1870 Seaside Dress (Part III)

Part I – Skirt

Part II – Bodice and Apron

Part III – Details, Support, and Accessories

I’ve had to dive back into research at several points in this whole crafting process, and on the most recent trip I found what I believe to be the original dress that this pattern is based off of! Feast your eyes:

Woman’s Seaside Ensemble, circa 1870. Cotton plain weave, printed.

I’ll start out part three here by talking about drafting the skirt supports.


I’d found several mini-crinis (my terminology, not official!) on the Met website a while back, and desperately wanted to try making one. (In retrospect – I’m pretty sure these extant short cages were for girls. Sadly, measurements aren’t given!)

Screen Shot 2018-04-18 at 9.31.44 PM.png

I didn’t have a pattern – just an Amazon Prime account, a reference picture, and a dream. I spent a while looking for the right kind of wire – it struck me as weird that all the extant cages are made out of round wire, but all the reproductions that I’m finding are made out of hoop steel, which is flat…


(I bought this hoop ‘wire’ on accident once and said oh well, it’ll work as boning right? Spoiler: it did.)

I first landed on heavy millinery wire, but couldn’t find a good price except on one website, which wouldn’t let me register for an account due to an error. So. To Amazon.

I needed thick wire, not very malleable, so that it would spring back into shape when flexed. (Spring steel? Tempered steel? Who knows.) I went out on a limb and bought this 1/8″ steel wire:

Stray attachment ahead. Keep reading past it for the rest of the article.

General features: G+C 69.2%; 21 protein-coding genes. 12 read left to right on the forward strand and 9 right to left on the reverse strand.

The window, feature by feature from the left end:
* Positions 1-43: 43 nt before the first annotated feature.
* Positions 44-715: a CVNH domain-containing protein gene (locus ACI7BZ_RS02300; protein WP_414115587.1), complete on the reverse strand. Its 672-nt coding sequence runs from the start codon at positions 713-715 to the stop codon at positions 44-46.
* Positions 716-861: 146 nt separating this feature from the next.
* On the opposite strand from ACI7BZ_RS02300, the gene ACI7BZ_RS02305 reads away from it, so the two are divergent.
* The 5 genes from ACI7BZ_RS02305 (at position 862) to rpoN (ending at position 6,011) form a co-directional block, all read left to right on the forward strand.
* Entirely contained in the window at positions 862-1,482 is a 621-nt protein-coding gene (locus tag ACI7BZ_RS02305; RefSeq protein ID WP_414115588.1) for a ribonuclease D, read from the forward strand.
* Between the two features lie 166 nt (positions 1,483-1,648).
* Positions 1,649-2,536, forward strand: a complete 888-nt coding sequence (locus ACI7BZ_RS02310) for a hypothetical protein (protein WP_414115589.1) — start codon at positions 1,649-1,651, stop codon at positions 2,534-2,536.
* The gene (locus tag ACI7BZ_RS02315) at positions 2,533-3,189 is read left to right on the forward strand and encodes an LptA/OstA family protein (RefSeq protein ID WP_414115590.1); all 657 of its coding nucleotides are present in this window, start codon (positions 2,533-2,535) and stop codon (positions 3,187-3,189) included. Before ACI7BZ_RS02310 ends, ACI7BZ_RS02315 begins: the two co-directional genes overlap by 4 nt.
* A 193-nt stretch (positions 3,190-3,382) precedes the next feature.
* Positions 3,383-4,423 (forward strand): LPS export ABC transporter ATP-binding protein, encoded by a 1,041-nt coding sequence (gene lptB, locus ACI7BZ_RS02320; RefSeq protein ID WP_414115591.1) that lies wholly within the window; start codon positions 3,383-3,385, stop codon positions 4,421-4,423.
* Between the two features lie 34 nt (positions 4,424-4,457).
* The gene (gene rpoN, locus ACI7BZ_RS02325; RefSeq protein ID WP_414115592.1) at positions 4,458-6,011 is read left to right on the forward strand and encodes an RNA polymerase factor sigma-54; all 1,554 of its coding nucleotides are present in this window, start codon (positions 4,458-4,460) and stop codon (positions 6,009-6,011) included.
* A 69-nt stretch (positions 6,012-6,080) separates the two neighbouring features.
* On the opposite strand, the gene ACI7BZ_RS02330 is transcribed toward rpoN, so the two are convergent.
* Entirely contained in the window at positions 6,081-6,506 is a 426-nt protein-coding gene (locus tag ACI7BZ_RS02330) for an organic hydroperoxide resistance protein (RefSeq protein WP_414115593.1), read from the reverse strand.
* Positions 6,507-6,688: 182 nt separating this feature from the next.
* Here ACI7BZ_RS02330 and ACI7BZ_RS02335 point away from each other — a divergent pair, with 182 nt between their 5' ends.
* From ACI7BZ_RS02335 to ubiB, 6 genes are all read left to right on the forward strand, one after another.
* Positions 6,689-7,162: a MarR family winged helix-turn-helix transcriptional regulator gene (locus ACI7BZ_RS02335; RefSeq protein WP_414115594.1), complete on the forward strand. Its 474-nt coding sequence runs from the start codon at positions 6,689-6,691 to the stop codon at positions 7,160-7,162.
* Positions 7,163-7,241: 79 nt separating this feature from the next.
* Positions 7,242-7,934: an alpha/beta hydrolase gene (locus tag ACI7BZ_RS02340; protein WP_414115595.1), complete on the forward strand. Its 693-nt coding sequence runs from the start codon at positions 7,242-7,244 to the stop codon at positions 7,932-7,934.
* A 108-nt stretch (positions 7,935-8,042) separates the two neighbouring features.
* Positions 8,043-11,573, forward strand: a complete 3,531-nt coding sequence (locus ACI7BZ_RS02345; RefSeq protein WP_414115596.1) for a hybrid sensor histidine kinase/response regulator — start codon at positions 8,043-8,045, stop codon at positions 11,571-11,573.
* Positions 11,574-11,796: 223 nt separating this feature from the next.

Screen Shot 2018-04-19 at 11.15.09 AM.png

MUCH cheaper than wire marketed for millinery. I was really not sure whether this would work, but I was so pleased to receive it and find that it was both thick and springy and not impossible to bend. It was labeled as music wire, which I’m befuddled by – what instrument uses wire this thick!?


Upon trying to cut it with my 8″ bolt cutters (on left – I usually use these to trim edges off of steel boning), I barely scratched the wire. Something heavier was needed. I’m a little salty that I had to go buy 14″ bolt cutters for this, but they sure did the trick.

This wire takes some effort – if you don’t have any hand strength, you may want to go a size down. But it ended up working very well, so if you want a good contemporary version of extant crinoline wire, try it out (and let me know how it worked for you)! It’s definitely less springy than the original wire, but it functions similarly enough, and LOOKS bang-on!

My waist is about 30″, so on a hunch I went ahead and cut 45″, 55″, and 65″ chunks for concentric circles. (+ bonus cat picture.)

I’d bought 1.5″ grosgrain ribbon, so I cut lengths, folded in half, and stitched it closed. I slipped the steel in and it worked great. (Also, I caught my hand on my pliers. Crap.)